Unfortunately for my AGA fixes, The Bitmap Brothers put the kybosh on that, as they were rather aggrieved that i'd fixed Speedball 2 to work on AGA Amiga's, when they planned to re-release it minus the copy protection and sell it again to A1200 owners.

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I comprehended "commercial reality" all right, I just didn't accept it as the "only" model.
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Old 09 January 2017, 01:11   #46
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I'm not sure how what you said follows.

By definition what we were doing was illegal, it wasn't our job to educate anyone on anything, because obviously the Software companies and associated industries would rather we didn't exist.
Hmmm... I don't honestly know about every individual at every company, and every CBM employee. Some hated and loathed crackers, that's true. Generally the people who couldn't use technology, who just didn't like technology. Alien ground, shun, hate... there was a lot of that from some people. On both sides of the divide. Some of us were stuck in the middle just trying to put the flames out.

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There was no compunction on anyone to accept anything we did, but I would say that the likes of Commodore, the media and software companies had a duty to inform the end user, after all, the end user was certainly a customer of Commodore, was a potential customer of a software company and the media.
This is true from a US perspective, and completely false from a UK perspective. In the UK, there is Caveat Emptor - "Let the buyer beware". You can sell pretty much any hitech in the UK, without comebacks, even if it doesn't work, or using it is unlawful. I'm not saying either system is the correct one, just that they are vastly different.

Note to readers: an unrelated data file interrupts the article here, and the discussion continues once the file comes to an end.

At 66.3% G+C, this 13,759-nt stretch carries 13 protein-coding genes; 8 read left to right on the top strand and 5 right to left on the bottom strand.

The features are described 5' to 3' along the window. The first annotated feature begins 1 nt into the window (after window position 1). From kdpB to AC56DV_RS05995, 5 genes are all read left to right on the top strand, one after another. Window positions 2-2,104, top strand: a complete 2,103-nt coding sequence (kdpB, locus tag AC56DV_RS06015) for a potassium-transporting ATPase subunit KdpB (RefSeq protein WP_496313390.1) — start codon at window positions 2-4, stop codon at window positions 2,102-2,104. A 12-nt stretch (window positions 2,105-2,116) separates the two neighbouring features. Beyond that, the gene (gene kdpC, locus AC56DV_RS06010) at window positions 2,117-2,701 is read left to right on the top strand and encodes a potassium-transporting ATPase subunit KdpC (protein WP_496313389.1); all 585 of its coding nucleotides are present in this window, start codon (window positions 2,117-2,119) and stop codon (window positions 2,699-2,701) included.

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I would argue that the media and software companies did precisely what they should have done, and the end result is, virus outbreaks on Amiga were pretty contained.
I don't know how well they were contained at the time, and even less now. Pre-internet it was all a different ball game. Our lot, AF, just tried to address a crappy situation. With mixed results, but we tried, Galahad.

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But this goes back to the mentality of some owners, all they are interested is getting an Amiga, copying everything in sight, and when they get bored, they'll sell the lot/store it and move on to the next big thing. The sum total of their skills is to insert disks at the correct time, would have no clue or inclination to understand how to make their own disks, or do anything other than playing games, their Amiga might as well be a console.
OK, if ignorant people got comebacks, maybe they earned them. The trouble is, with a malware release, it's like a bomb with a random timer. You don't know who is going to get hurt with, or what it destroys. I tried not to judge. If you wanted to play games only, that was just as valid as if you never touched them.

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I went on to work for two famous software companies afterwards, so I got a tan at least
Nice work if you can get it.

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I never understood Amiga Format pushing for game demos when others in the Future stable already had that covered.
Good point. For the record, we never knew what we were getting, or who from, until about 3 or less days from when we got a game demo. Editors could hustle for them, mostly they came through the people who sold advertising. The game demo was the central feature, and built around accordingly. There was only so much space on a floppy. The first covermount ever was AA4. So became a kind of Gospel, if you wanted bigger sales, you had to have a game on the front.